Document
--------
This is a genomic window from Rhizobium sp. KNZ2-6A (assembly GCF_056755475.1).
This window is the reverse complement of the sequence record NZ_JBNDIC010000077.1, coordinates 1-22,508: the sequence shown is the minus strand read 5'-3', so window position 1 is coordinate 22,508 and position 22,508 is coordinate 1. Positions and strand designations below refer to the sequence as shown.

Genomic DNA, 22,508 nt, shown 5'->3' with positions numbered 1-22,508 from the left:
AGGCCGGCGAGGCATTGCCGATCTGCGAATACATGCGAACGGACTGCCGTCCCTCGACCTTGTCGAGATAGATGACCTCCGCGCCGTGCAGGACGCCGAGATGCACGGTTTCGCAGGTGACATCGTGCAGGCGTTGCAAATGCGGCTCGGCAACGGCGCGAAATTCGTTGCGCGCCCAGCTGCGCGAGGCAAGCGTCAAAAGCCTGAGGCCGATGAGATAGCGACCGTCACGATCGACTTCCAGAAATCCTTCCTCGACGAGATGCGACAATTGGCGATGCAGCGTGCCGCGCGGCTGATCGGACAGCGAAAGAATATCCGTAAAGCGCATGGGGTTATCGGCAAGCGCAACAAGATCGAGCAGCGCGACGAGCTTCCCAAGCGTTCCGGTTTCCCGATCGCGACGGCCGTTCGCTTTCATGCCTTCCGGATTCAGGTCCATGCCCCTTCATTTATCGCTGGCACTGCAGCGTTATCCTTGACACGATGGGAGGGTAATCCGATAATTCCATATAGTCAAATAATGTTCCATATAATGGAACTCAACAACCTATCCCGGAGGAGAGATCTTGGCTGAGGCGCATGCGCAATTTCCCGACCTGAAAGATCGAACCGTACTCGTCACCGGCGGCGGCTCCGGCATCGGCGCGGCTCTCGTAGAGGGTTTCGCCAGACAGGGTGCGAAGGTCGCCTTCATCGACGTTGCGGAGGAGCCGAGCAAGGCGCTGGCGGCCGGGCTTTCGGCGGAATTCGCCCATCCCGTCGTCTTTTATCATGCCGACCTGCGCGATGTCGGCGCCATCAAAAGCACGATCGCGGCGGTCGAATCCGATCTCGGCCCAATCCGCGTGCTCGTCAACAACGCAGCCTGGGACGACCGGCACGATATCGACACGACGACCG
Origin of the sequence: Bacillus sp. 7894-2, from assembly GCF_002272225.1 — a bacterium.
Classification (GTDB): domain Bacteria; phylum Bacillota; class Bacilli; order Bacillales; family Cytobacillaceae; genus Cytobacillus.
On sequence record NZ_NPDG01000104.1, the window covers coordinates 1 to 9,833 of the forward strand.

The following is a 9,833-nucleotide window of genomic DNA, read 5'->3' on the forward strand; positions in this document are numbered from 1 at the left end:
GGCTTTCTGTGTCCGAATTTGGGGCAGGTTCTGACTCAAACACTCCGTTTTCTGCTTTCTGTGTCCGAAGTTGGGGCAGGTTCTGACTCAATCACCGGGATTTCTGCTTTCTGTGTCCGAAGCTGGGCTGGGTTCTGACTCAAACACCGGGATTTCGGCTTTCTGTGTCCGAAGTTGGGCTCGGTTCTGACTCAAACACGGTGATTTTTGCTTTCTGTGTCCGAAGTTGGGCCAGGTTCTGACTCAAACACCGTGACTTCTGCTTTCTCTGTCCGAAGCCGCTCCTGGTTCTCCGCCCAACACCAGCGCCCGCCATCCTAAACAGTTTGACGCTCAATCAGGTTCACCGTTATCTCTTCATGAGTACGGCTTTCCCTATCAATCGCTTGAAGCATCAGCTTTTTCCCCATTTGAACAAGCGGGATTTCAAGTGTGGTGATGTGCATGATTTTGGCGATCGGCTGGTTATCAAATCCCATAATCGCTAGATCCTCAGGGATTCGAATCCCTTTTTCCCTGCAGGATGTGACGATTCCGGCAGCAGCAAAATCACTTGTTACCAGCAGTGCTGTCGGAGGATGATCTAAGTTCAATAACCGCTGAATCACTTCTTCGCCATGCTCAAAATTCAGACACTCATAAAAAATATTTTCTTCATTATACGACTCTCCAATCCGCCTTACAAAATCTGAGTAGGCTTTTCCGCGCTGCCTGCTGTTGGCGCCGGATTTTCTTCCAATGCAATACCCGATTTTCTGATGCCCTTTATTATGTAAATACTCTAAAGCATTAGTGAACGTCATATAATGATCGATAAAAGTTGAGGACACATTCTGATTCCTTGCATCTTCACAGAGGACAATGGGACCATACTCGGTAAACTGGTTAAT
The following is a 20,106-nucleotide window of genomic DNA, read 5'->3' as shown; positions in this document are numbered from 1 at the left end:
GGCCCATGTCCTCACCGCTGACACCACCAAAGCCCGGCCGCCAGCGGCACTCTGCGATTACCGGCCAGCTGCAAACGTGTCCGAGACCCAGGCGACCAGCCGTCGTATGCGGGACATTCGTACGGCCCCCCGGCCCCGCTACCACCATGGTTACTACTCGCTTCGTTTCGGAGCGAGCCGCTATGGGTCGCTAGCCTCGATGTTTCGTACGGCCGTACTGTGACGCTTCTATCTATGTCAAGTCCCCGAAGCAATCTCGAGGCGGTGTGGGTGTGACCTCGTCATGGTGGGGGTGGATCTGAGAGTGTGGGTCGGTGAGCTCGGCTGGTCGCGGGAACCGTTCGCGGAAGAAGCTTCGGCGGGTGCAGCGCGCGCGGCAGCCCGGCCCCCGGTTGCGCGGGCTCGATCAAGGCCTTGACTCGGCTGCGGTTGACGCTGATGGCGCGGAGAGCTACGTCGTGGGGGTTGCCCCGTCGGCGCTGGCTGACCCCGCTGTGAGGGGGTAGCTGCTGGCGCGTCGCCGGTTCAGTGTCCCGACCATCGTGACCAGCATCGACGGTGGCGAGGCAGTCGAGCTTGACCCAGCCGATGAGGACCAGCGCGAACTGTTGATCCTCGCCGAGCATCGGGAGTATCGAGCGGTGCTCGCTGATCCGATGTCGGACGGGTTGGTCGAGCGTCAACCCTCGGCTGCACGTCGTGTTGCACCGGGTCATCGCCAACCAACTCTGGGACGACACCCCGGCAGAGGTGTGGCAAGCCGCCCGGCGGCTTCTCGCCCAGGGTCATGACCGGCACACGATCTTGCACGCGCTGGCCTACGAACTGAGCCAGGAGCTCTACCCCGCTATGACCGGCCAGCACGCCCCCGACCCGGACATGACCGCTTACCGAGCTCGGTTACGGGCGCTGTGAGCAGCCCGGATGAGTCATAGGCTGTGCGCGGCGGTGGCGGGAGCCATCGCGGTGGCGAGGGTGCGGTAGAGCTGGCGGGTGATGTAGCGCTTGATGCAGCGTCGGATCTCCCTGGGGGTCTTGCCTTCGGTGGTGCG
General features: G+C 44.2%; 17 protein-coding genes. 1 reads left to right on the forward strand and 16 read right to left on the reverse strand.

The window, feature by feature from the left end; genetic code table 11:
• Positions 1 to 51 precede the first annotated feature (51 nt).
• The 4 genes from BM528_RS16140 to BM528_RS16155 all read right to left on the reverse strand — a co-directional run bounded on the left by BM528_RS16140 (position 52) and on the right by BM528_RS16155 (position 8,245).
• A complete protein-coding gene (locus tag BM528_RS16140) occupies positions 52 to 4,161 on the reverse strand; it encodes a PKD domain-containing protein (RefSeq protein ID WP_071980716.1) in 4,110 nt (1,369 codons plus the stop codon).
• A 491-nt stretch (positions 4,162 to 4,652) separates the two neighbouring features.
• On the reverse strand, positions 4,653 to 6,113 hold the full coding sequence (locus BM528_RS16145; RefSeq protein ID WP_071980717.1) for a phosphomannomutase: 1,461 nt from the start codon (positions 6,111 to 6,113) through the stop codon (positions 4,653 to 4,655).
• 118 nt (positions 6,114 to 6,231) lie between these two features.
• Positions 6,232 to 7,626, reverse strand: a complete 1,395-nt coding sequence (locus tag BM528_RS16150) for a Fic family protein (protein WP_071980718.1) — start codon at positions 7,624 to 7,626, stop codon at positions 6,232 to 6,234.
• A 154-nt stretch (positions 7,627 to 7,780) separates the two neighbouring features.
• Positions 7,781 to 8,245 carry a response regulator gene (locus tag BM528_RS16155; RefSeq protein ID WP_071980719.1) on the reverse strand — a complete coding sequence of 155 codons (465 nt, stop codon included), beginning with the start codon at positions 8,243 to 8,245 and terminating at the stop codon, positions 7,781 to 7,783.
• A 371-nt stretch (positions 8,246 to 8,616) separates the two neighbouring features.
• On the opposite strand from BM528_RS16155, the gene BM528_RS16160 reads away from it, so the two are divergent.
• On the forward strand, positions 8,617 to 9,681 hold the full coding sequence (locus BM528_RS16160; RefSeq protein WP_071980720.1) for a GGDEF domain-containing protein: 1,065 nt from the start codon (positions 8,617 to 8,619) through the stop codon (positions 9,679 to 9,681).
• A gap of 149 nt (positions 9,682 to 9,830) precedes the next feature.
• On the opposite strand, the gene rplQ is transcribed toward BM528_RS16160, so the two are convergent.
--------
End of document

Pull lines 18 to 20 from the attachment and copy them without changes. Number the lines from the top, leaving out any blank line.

• On the reverse strand, positions 4,653 to 6,113 hold the full coding sequence (locus BM528_RS16145; RefSeq protein ID WP_071980717.1) for a phosphomannomutase: 1,461 nt from the start codon (positions 6,111 to 6,113) through the stop codon (positions 4,653 to 4,655).
• 118 nt (positions 6,114 to 6,231) lie between these two features.
• Positions 6,232 to 7,626, reverse strand: a complete 1,395-nt coding sequence (locus tag BM528_RS16150) for a Fic family protein (protein WP_071980718.1) — start codon at positions 7,624 to 7,626, stop codon at positions 6,232 to 6,234.